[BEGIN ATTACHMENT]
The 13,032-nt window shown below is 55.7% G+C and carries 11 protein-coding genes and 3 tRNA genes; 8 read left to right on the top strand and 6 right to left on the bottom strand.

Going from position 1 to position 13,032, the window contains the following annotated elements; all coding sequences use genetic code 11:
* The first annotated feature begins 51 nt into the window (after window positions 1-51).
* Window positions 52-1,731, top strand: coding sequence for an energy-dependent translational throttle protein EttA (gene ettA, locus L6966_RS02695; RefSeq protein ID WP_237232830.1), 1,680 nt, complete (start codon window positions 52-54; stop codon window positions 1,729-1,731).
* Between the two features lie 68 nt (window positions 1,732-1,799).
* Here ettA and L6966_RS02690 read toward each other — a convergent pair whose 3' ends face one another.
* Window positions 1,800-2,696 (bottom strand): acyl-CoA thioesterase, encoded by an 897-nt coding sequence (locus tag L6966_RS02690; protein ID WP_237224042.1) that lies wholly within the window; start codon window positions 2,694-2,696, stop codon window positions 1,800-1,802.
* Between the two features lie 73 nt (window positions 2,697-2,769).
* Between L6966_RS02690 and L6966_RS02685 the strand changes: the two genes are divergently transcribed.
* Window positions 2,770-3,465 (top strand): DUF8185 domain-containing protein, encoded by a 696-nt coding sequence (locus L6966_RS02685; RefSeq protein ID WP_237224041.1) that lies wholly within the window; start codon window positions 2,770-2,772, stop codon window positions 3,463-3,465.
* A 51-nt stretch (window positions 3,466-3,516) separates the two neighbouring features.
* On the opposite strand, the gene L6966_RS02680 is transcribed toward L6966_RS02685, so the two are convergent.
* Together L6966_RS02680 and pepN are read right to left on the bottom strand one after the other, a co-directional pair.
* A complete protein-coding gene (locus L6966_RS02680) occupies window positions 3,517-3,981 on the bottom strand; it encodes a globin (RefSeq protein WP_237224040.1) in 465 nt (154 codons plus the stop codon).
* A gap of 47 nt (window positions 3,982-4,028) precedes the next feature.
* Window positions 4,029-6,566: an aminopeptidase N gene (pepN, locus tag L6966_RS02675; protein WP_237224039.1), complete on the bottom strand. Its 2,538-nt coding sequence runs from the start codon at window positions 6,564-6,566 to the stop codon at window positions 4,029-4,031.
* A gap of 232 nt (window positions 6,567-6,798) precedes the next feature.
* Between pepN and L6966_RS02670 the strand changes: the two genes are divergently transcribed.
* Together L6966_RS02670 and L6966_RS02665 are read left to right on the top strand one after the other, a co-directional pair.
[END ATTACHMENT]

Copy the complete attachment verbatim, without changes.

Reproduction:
The 13,032-nt window shown below is 55.7% G+C and carries 11 protein-coding genes and 3 tRNA genes; 8 read left to right on the top strand and 6 right to left on the bottom strand.

Going from position 1 to position 13,032, the window contains the following annotated elements; all coding sequences use genetic code 11:
* The first annotated feature begins 51 nt into the window (after window positions 1-51).
* Window positions 52-1,731, top strand: coding sequence for an energy-dependent translational throttle protein EttA (gene ettA, locus L6966_RS02695; RefSeq protein ID WP_237232830.1), 1,680 nt, complete (start codon window positions 52-54; stop codon window positions 1,729-1,731).
* Between the two features lie 68 nt (window positions 1,732-1,799).
* Here ettA and L6966_RS02690 read toward each other — a convergent pair whose 3' ends face one another.
* Window positions 1,800-2,696 (bottom strand): acyl-CoA thioesterase, encoded by an 897-nt coding sequence (locus tag L6966_RS02690; protein ID WP_237224042.1) that lies wholly within the window; start codon window positions 2,694-2,696, stop codon window positions 1,800-1,802.
* Between the two features lie 73 nt (window positions 2,697-2,769).
* Between L6966_RS02690 and L6966_RS02685 the strand changes: the two genes are divergently transcribed.
* Window positions 2,770-3,465 (top strand): DUF8185 domain-containing protein, encoded by a 696-nt coding sequence (locus L6966_RS02685; RefSeq protein ID WP_237224041.1) that lies wholly within the window; start codon window positions 2,770-2,772, stop codon window positions 3,463-3,465.
* A 51-nt stretch (window positions 3,466-3,516) separates the two neighbouring features.
* On the opposite strand, the gene L6966_RS02680 is transcribed toward L6966_RS02685, so the two are convergent.
* Together L6966_RS02680 and pepN are read right to left on the bottom strand one after the other, a co-directional pair.
* A complete protein-coding gene (locus L6966_RS02680) occupies window positions 3,517-3,981 on the bottom strand; it encodes a globin (RefSeq protein WP_237224040.1) in 465 nt (154 codons plus the stop codon).
* A gap of 47 nt (window positions 3,982-4,028) precedes the next feature.
* Window positions 4,029-6,566: an aminopeptidase N gene (pepN, locus tag L6966_RS02675; protein WP_237224039.1), complete on the bottom strand. Its 2,538-nt coding sequence runs from the start codon at window positions 6,564-6,566 to the stop codon at window positions 4,029-4,031.
* A gap of 232 nt (window positions 6,567-6,798) precedes the next feature.
* Between pepN and L6966_RS02670 the strand changes: the two genes are divergently transcribed.
* Together L6966_RS02670 and L6966_RS02665 are read left to right on the top strand one after the other, a co-directional pair.